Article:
The American ambassador to Syria, Robert S. Ford, who accompanied Mr. Kerry during his talks in Moscow, flew to Istanbul to press representatives of the Syrian opposition to agree to talks with an envoy of the Syrian president, Bashar al-Assad. There were initial indications, at least, that both sides were not opposed to the idea.

Syria’s official news agency, SANA, reported it with the headline “Lavrov, Kerry: Negotiations Are Vital Tool to Reach Settlement.”

The main political opposition group, the National Coalition of Syrian Revolutionary and Opposition Forces, said in a statement that it welcomed “all international efforts calling for a political solution, which will achieve the aspirations of the Syrian people for a democratic state that begins with the removal of the Assad regime.” But the statement also said: “It is important to note that the Assad regime rejected all initiatives that have been presented thus far to resolve the crisis.”

The special Syria peace envoy from the Arab League and the United Nations, Lakhdar Brahimi, who is expected to resign in frustration over his failed efforts to make any headway, issued a statement welcoming the American-Russian proposal on Syria, calling it “the first hopeful news concerning that unhappy country in a very long time.”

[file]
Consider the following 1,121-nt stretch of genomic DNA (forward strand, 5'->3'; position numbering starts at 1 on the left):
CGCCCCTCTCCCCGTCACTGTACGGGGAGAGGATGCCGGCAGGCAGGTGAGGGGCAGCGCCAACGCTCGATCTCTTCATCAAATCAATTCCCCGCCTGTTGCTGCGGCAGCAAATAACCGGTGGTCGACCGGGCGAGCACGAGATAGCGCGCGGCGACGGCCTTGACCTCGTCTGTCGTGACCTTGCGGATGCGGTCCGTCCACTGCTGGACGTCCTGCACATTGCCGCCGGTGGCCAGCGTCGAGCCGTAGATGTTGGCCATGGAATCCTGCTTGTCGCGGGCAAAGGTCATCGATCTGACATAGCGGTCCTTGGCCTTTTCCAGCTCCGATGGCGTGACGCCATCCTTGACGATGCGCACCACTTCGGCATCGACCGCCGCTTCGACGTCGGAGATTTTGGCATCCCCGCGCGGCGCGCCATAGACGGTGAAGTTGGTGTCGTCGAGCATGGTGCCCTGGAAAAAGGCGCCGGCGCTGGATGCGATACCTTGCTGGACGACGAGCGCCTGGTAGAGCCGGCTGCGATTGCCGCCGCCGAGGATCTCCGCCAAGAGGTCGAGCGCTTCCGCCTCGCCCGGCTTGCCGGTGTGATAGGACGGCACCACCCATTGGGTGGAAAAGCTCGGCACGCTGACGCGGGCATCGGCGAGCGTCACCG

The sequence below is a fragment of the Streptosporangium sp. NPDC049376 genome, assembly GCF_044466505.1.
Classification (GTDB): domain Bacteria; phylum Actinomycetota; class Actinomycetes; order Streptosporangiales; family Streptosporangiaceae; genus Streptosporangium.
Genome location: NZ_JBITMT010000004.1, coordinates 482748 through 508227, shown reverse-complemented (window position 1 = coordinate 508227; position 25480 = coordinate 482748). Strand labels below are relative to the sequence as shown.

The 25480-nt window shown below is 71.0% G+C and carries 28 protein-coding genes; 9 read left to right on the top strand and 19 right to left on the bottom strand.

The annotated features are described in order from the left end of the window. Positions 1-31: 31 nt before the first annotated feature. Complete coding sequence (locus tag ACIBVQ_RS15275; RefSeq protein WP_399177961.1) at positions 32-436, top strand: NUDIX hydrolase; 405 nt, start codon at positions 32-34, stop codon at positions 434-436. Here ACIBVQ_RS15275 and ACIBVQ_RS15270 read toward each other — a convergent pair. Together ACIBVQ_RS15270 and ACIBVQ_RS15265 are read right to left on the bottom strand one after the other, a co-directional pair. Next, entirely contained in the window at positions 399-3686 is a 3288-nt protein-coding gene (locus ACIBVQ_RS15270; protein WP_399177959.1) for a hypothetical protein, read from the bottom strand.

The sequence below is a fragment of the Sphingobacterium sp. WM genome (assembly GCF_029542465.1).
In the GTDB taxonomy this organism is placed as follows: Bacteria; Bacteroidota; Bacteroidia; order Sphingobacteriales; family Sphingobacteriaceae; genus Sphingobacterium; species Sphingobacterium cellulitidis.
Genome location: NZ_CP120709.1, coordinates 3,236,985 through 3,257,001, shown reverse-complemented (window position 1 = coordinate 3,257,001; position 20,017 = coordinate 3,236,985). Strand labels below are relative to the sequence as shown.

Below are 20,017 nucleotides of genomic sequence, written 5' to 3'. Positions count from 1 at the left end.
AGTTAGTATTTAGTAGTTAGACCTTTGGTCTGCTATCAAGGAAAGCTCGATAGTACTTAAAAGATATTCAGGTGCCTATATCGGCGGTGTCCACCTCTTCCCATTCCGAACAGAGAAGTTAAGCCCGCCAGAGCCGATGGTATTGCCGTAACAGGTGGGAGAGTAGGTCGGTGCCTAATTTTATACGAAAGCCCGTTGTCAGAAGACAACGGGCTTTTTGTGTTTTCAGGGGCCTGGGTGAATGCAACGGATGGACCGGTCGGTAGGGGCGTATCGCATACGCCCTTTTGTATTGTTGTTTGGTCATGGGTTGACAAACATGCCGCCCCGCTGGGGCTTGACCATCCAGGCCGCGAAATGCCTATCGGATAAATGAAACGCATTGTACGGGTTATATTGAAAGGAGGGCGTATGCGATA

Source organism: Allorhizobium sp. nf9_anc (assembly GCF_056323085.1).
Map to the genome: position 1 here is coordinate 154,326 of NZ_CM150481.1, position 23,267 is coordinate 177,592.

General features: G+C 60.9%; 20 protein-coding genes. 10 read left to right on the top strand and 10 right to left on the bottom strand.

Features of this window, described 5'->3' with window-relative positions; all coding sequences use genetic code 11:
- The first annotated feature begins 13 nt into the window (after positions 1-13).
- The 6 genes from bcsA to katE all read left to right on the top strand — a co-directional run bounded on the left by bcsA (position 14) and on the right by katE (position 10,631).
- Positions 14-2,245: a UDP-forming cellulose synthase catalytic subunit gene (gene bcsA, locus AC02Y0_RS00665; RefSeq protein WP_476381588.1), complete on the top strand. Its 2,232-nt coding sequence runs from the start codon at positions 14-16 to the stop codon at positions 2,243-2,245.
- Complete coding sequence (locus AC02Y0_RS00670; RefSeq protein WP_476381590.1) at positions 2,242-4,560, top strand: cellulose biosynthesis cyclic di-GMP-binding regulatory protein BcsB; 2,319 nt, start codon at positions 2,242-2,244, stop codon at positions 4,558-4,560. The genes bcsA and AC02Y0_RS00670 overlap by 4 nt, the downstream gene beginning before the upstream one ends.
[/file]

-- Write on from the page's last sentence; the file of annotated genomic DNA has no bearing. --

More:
It remains uncertain whether the two sides in an increasingly brutal civil war will even agree to substantive talks, but Russia’s support for a transitional government — which Mr. Lavrov suggested would not include Mr. Assad — raised the hopes of American officials.

Mr. Lavrov, whose government has been Mr. Assad’s primary foreign backer, spoke with the Syrian foreign minister, Walid al-Moallem, before the agreement was announced in Moscow after extended meetings that Mr. Kerry had held with President Vladimir V. Putin and Mr. Lavrov.

“I think we, hopefully, found a cooperative way forward to maybe try — I can’t guarantee you can — but try to bring people together to deal effectively with Syria and hopefully end bloodshed and see if there isn’t a way to find a way forward,” Mr. Kerry told staff members at the American Embassy in Moscow on Wednesday. He did not mention concerns expressed later Wednesday by American officials that Russia is planning to sell a sophisticated air defense system to Syria.

The Obama administration has not reversed its demand that Mr. Assad resign, but the proposal Mr. Kerry negotiated with the Russians in effect accepts the premise that Mr. Assad’s government would at least have a say in negotiations, if they begin, just as Russia accepted that Mr. Assad would most likely not be in power if an agreement is reached on a transitional government.

Mr. Kerry spoke Wednesday with Prime Minister David Cameron of Britain and the foreign minister of Qatar, among others. On Thursday, he is to meet in Rome with Foreign Minister Nasser Judeh of Jordan. Aides to Mr. Kerry said he would officially announce the increased aid, which includes a substantial chunk for Syrian refugees in Jordan.